• Joanne Jacobs

Teaching ‘social justice’ — or propaganda?


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St. Louis teachers are turning their classrooms into “hubs of social justice,” reports Kristen Taketa for the St. Louis Post-Dispatch. A local group called Educators for Social Justice “supports and encourages teaching that challenges students to become involved in social change and to see history and current events from the eyes of the marginalized.”

Teachers at an Oct. 1 event told Taketa they “avoid impressing their own views on students, while also bringing up points or evidence that students may have overlooked.”

“The best practice is to never agree or disagree with a position a student takes,” said Yul Amerson, a government teacher at University City High School who started teaching a social justice class this school year at his principal’s suggestion. “Not necessarily changing views — that’s never been my mission — but just to bring some truth to any situation other than the narrative that may be created by the media, or the mainstream, or the government.”

Despite talk of “diversity” and celebrating “disagreement,” Educators for Social Justice “seem to promote only a politically correct, left-leaning perspective,” writes J. Martin Rochester, a political science professor at University of Missouri at St. Louis.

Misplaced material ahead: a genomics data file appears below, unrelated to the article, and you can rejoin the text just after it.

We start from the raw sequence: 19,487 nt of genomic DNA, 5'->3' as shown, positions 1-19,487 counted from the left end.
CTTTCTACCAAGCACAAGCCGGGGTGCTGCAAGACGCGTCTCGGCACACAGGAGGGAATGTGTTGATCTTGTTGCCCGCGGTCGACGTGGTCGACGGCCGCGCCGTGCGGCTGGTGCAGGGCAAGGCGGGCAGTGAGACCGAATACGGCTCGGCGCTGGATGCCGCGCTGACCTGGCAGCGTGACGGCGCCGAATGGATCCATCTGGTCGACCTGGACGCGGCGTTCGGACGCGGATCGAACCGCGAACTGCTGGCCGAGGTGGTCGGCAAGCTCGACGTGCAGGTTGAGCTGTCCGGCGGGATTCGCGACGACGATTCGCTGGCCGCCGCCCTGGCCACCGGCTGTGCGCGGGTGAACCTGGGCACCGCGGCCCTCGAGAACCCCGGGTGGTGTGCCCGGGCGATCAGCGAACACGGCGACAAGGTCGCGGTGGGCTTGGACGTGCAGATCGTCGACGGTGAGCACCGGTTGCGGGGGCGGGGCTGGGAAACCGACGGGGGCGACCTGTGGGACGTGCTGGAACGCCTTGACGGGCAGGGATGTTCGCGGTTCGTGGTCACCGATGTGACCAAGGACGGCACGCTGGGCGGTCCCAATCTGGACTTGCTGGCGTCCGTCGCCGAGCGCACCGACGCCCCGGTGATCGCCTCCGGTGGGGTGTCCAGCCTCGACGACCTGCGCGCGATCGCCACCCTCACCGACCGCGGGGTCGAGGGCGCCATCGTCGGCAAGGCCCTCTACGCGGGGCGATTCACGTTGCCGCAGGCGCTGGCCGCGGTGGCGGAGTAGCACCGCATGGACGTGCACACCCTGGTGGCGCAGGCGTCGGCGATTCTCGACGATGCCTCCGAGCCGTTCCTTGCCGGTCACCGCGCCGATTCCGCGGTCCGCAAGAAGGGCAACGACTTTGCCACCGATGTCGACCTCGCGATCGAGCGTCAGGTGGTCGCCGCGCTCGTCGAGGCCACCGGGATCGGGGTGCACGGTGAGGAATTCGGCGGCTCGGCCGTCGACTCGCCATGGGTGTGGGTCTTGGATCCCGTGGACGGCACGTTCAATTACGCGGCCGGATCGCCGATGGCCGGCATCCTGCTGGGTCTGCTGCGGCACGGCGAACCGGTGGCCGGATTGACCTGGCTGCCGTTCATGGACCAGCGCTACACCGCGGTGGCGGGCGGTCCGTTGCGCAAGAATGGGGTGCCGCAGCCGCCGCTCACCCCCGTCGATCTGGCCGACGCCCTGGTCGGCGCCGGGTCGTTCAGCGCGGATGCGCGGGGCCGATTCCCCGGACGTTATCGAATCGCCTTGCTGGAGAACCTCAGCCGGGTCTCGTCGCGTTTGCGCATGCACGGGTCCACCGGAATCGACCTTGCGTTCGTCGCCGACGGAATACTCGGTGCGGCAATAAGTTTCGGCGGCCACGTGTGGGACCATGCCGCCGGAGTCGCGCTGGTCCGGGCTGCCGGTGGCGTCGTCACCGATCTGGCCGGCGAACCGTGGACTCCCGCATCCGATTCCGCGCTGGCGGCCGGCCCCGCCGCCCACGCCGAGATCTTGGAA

“To see history and current events from the eyes of the marginalized” and “developing socially just curriculum” seem rather one-sided to me. Who is deciding who is marginalized and what is socially just? Is that allowing our students to learn to think for themselves?

Teachers should expose students to a wide range of views, he writes.

What are the chances they would have their students read analyses about poverty and race written by conservative writers such as Charles Murray (Coming Apart), Thomas Sowell (Wealth, Poverty, and Politics), and Walter Williams (Race and Economics) or—relating to the Stockley verdict and policing—the scholarly work of Heather MacDonald (The War on Cops), which shows “systemic police brutality” to be a false narrative?

Empirical, scientific research reported by both liberal and conservative think tanks, such as the Brookings Institution and Heritage Foundation,” shows that more than 90 percent of young people will escape poverty if they “get a high school diploma, get a job, get married, and only then have kids,” Rochester writes. Do Educators for Social Justice teach the “success sequence?” He doubts it.

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